• Basically anything in any famous musical theater or opera production.
    • Famously, "Defying Gravity" from Wicked.
  • "Ride of the Valkyries" from Wagner's Ring Cycle has become a popular score for action sequences thanks to its use in Apocalypse Now. Keep
  • "Do You Hear the People Sing?" from Les Misérables has been used as a rallying cry in real-world rebellions. Keep

Video Games

  • The various iterations of the theme from Battlefield games. Especially 1942 and its remaster from 1943.
  • Every Halo game barring Halo Wars. Well, except for Spirit of Fire.
  • Final Fantasy. The battle victory theme and the title theme in particular, but most of the music between the games is easily recognized (the same composer did all of the music for the first nine games, and still contributes to this day).
    • A couple that ought to be noted are the two songs made for the Dissidia games, "The Messenger," by Your Favorite Enemies, and "God in Fire," by Kidneythieves. Both come with two versions, on being with an orchestral backing, while the other being straight-up hard rock.
  • The flute strains from the beginning of the NiGHTS into Dreams… theme.
  • Animal Crossing for the Gamecube had some very memorable music.
  • Koji Kondo's Super Mario Bros. and The Legend of Zelda themes. The latter's main series theme is quite epic, and if you call yourself a gamer, you have to have heard the classic Ground Theme at least once; it's practically the Signature Song of Nintendo, or even National Anthem of gaming itself.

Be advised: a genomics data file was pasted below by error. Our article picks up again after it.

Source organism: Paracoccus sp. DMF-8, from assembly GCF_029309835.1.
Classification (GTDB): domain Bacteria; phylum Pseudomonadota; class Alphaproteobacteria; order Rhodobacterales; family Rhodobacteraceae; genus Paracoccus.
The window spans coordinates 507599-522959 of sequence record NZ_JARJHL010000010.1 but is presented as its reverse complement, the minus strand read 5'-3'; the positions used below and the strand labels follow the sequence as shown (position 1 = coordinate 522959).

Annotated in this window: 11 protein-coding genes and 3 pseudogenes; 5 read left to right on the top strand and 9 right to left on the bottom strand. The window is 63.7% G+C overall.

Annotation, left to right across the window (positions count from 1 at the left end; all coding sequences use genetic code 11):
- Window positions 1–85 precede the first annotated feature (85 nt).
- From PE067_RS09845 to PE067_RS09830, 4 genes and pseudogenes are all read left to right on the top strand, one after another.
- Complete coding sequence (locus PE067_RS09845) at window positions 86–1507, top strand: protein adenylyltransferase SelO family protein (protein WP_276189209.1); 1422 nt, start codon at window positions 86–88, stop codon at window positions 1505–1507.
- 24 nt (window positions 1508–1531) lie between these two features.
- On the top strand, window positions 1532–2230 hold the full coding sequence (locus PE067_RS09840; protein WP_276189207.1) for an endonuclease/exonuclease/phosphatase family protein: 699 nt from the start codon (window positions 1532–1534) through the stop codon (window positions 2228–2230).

• Don't forget the Metroid series, which did some impressive things with its music despite limitations.
  • The first three Spyro the Dragon games had music by Stewart Copeland, and sounded quite unique.
  • Mass Effect's main theme.
  • The two Portal games end with original songs performed by the game's computer villain, GLaDOS and written by Jonathan Coulton: "Still Alive" (which has become one of the most covered original songs ever composed for a video game), and "Want You Gone".
  • Civilization IV features a catchy, somewhat haunting setting of the Lord's Prayer translated into Swahili, "Baba Yetu." The song was even published as an independent piece. It finally won a Grammy, the first piece of video game music to do so. Liturgical choirs cover it.